The fifth edition of El Gouna Film Festival has kicked off in Egypt as a host of stars graced the red carpet at the festival plaza.
Disaster nearly struck this year’s event after a fire ripped through the red-carpet area around its main open-air auditorium, some 36 hours before its opening ceremony on Wednesday.
Emergency services were quick to respond and there were no major casualties. Locals worked through the night to repair the damage.
The organisers of the film festival extended their gratitude to the Civil Defense Forces and the Red Sea Governorate for their tremendous assistance, in a statement released on Wednesday.
Samih Sawiris, the founder of the film festival, told Euronews he had “never been so proud”.
“I have seen those 1,600 and something people yesterday, work nonstop, most of them even didn’t sleep. The result is as you can see: you can hardly tell that there was one of the biggest fires in Egypt in the last few years.”
A film festival celebrating Arab productions
The fifth edition will showcase 52 feature films from 36 territories and another 23 short films from 34 countries.
A total of 16 films will compete for El Gouna’s Golden Star award for the best narrative film as well as other prizes.
The film festival is scheduled to take place from October 14 through October 22 in the Red Sea resort town of El Gouna.
As well as celebrating Arab films, the festival also continues to attract submissions from around the globe.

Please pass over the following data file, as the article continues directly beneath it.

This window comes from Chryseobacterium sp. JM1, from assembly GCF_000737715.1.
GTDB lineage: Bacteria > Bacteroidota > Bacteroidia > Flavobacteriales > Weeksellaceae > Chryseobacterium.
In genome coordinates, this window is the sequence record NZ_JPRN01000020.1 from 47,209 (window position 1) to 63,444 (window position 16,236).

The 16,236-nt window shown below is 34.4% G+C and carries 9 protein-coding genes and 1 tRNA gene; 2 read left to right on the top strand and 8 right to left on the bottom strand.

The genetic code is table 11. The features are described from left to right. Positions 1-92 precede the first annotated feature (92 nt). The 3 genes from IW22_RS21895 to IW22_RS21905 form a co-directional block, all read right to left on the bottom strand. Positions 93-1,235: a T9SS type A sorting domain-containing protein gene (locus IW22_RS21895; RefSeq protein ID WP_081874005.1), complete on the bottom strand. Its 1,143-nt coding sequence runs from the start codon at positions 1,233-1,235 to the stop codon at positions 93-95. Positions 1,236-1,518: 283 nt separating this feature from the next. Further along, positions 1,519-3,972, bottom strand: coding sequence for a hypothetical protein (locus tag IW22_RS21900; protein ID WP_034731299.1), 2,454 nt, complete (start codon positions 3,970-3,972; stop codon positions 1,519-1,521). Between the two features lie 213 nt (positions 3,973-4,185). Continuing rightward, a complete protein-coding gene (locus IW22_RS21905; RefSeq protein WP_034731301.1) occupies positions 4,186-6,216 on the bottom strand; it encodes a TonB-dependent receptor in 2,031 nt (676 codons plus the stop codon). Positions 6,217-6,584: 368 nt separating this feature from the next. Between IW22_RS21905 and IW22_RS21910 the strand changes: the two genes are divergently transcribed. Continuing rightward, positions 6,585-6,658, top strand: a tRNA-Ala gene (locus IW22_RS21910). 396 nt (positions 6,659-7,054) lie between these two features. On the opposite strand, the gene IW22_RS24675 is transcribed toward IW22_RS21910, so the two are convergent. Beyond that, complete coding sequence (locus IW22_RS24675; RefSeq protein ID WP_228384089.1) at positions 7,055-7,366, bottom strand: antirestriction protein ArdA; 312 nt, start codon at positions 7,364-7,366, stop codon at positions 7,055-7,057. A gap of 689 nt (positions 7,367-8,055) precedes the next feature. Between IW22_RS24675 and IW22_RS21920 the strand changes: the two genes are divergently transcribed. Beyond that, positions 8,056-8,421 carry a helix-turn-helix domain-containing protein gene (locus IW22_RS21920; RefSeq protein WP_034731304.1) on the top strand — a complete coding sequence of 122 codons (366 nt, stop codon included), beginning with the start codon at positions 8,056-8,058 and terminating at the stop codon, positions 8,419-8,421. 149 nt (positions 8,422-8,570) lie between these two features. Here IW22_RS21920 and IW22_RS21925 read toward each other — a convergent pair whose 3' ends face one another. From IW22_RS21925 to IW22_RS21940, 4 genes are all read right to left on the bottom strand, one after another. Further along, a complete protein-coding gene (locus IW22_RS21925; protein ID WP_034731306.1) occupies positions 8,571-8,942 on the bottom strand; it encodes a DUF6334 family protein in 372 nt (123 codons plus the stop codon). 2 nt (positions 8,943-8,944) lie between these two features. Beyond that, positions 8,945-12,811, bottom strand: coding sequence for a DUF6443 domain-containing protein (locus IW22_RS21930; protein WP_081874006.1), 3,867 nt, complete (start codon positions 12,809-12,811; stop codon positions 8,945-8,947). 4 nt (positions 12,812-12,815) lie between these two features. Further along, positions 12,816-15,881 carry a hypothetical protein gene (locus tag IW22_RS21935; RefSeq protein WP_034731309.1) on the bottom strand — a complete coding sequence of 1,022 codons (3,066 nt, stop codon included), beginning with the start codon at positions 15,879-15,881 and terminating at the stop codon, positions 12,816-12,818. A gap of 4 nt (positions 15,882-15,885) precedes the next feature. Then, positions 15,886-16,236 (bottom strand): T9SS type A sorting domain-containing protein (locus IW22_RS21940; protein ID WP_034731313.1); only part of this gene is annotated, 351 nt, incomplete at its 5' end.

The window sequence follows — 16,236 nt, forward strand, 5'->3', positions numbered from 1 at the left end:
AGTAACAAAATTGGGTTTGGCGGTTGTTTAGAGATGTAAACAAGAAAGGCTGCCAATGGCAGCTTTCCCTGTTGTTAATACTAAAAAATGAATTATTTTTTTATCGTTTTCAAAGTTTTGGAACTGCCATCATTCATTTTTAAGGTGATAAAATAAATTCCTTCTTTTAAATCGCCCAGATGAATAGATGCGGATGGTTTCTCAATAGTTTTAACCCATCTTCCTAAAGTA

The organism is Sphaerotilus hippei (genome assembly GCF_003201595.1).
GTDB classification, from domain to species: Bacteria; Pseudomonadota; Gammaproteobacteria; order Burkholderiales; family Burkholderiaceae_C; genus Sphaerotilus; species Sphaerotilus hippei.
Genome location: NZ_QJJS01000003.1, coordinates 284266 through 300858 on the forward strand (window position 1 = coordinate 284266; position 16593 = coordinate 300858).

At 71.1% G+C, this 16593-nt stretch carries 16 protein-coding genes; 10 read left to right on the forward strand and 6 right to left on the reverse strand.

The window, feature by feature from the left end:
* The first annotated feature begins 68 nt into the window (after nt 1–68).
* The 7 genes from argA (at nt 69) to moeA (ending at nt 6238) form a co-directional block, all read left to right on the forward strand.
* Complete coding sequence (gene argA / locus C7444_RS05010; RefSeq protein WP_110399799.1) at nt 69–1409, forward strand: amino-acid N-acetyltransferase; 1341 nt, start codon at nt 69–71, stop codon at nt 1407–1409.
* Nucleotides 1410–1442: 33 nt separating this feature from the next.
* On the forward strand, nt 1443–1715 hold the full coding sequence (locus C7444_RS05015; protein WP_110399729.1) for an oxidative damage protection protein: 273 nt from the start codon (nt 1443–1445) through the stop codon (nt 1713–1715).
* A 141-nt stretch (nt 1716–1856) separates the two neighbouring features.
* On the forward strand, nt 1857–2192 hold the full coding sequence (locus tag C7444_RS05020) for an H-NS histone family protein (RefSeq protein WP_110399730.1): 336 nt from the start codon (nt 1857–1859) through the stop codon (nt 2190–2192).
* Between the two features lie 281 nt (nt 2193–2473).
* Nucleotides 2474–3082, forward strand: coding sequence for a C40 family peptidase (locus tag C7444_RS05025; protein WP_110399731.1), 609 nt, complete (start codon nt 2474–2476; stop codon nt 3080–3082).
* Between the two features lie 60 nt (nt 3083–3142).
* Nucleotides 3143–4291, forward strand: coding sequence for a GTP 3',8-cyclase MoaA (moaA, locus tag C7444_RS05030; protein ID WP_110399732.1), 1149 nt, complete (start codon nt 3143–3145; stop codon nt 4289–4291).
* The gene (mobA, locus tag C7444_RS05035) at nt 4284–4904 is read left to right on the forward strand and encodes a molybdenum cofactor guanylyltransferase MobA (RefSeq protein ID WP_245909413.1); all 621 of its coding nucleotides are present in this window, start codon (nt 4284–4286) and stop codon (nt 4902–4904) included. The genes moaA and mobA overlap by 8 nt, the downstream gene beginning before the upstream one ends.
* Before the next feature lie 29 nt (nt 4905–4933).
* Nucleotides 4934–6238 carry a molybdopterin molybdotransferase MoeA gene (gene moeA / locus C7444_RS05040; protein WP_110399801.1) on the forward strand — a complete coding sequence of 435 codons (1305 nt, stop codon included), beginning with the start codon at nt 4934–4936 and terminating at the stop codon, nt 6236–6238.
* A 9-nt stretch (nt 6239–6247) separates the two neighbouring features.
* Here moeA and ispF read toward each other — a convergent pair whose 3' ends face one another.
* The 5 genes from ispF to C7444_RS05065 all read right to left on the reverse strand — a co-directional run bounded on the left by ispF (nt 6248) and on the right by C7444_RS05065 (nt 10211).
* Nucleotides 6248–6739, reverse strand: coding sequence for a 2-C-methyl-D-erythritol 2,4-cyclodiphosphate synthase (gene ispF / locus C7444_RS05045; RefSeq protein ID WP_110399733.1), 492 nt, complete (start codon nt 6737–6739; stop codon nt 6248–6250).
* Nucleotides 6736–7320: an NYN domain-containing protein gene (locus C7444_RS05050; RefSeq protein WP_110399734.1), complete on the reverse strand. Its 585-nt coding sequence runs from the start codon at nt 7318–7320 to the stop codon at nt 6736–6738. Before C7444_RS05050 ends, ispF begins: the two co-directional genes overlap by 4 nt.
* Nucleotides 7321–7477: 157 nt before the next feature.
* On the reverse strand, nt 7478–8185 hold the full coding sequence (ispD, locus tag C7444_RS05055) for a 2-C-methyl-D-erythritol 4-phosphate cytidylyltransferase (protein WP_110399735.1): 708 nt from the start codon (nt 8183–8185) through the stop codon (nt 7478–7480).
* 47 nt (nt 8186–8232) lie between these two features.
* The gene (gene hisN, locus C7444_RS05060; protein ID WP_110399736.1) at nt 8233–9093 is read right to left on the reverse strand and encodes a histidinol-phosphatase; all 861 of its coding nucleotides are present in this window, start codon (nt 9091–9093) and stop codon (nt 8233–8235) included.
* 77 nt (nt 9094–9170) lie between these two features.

“We believe that this festival becomes a window of our cinema to the world and it is also the door for international films to Arab countries,” said festival director Intishal al-Tamimi.
Film highlights this year include ‘Feathers’ by Egyptian film director Omar El Zohairy, which won the Cannes Critics’ Week Grand Prix award in July.
The surrealist story sees a magic trick gone awry at a children’s birthday party with the authoritative father of the family turned into a chicken.
The mother, whose mundane life was dedicated to her husband and children, is now urged to come to the fore and take care of her family.
While moving heaven and earth to bring her husband back and secure their survival, she goes through a total transformation.
Ali El Arabi’s ‘Captains of Zaatari’ refugees’ tale also made quite the impression this year when it closed Berlin’s annual Human Rights Film Festival.
The movie follows the story of two best friends, Mahmoud and Fawzi, who live in the Zaatari Refugee Camp in Jordan and share an undying dream of becoming professional soccer players.
Despite being confined under dire conditions, the two boys remain hopeful and practice day in and day out.
“We present refugees in different ways. People don’t just ask for help – we have two boys who are super strong, and for me, they are superheroes. They dream a lot, and they are role models for anyone around the world of this age,” filmmaker Ali El Arabi told Euronews.
Beyond the short-lived drama of Wednesday’s red-carpet fire, the main challenge for al-Tamimi and his team this year had been to put together a festival against the backdrop of the coronavirus pandemic.
And it seems the festival is on course to deliver its most diverse programme yet.